In its 2021 term, the United States Court of Appeals for the Eleventh Circuit issued several important and precedential opinions on a number of evidentiary topics. For example, in two opinions, the court considered the totality of the evidence to determine whether admission of testimonial hearsay implicated the Sixth Amendment’s Confrontation Clause or was instead harmless error. The court also twice addressed whether a suggestion to the jury that a defendant’s silence was substantive evidence of his guilt violated the defendant’s Fifth Amendment rights.
Additionally, the Eleventh Circuit issued several opinions concerning lay witness and expert testimony. In two opinions this term, the court affirmed the district courts’ categorization of testimony as lay witness testimony and therefore admissible under Federal Rule of Evidence 701. Regarding the admissibility of expert opinions, the court in four cases followed its trend of deferring to the district courts on the use or exclusion of expert testimony, affirming all four in published opinions.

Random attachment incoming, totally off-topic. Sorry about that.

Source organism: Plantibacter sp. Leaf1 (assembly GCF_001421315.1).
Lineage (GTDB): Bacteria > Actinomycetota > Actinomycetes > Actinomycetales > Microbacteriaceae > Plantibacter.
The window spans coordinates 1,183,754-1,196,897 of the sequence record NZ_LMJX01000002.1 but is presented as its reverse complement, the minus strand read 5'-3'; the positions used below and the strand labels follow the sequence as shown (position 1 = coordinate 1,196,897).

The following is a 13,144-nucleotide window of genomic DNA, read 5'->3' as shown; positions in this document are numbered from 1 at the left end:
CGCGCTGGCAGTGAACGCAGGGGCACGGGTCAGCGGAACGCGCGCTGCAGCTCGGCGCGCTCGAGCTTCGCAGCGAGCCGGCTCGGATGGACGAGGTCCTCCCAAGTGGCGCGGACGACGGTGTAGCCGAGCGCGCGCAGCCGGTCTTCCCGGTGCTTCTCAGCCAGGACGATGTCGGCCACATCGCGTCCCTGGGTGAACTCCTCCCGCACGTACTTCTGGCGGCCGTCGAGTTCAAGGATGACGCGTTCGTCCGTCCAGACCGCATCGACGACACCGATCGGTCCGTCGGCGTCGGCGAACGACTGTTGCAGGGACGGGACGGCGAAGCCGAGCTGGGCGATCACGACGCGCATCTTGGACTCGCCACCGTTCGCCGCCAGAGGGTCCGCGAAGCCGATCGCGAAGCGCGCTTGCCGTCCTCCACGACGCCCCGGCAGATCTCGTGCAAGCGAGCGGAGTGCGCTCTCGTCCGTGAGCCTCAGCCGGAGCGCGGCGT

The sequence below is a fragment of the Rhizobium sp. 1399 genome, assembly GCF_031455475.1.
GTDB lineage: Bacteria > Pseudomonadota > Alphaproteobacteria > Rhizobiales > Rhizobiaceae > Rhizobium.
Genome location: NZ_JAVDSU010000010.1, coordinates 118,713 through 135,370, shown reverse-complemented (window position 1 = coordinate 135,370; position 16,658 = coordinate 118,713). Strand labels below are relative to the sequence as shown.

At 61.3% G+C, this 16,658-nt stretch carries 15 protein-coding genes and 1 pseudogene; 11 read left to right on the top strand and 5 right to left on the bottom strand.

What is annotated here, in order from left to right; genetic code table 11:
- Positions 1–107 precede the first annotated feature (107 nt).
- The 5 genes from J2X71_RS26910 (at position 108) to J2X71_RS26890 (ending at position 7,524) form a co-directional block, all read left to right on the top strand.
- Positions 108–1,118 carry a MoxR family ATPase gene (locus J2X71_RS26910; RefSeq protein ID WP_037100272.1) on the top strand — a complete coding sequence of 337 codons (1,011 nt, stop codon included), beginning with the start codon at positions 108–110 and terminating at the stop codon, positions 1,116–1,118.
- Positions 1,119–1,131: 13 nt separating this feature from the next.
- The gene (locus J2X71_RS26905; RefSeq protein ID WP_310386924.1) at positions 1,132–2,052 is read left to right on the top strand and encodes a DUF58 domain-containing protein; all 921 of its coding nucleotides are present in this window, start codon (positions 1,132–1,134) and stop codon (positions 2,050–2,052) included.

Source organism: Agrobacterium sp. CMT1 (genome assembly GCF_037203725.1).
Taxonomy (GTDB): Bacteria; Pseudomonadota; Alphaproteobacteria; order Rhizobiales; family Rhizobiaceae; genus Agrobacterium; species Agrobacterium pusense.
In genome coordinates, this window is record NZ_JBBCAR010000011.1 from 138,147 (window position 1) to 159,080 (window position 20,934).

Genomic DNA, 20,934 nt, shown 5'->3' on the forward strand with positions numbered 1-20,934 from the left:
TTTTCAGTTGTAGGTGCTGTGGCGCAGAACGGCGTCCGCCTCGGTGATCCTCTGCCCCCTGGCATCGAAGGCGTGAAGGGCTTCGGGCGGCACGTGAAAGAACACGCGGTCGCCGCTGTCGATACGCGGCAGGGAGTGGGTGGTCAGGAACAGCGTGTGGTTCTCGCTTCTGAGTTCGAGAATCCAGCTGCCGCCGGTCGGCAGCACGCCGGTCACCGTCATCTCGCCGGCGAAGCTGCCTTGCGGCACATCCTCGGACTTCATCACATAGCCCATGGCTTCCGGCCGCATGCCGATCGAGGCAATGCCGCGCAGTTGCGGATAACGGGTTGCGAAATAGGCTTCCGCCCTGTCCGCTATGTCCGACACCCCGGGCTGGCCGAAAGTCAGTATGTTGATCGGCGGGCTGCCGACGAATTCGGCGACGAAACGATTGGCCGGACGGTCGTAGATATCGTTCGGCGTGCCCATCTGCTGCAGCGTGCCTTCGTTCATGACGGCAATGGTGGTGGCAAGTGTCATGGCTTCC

Lastly, the court also issued several opinions balancing Rule 401’s relevancy requirement against Rule 403’s grant of discretion to exclude relevant evidence where “its probative value is substantially outweighed” by, among other things, unfair prejudice or a likelihood of confusion. The court further addressed the prohibition against character evidence and hearsay in several opinions.10 This Survey summarizes all of these rulings and provides the practitioner with a concise overview of the most important developments in the law of evidence.
Bassett, W. Randall; Leppert, Val; and Smith, Lauren Newman
Mercer Law Review: Vol. 73:
4, Article 11.
Available at: https://digitalcommons.law.mercer.edu/jour_mlr/vol73/iss4/11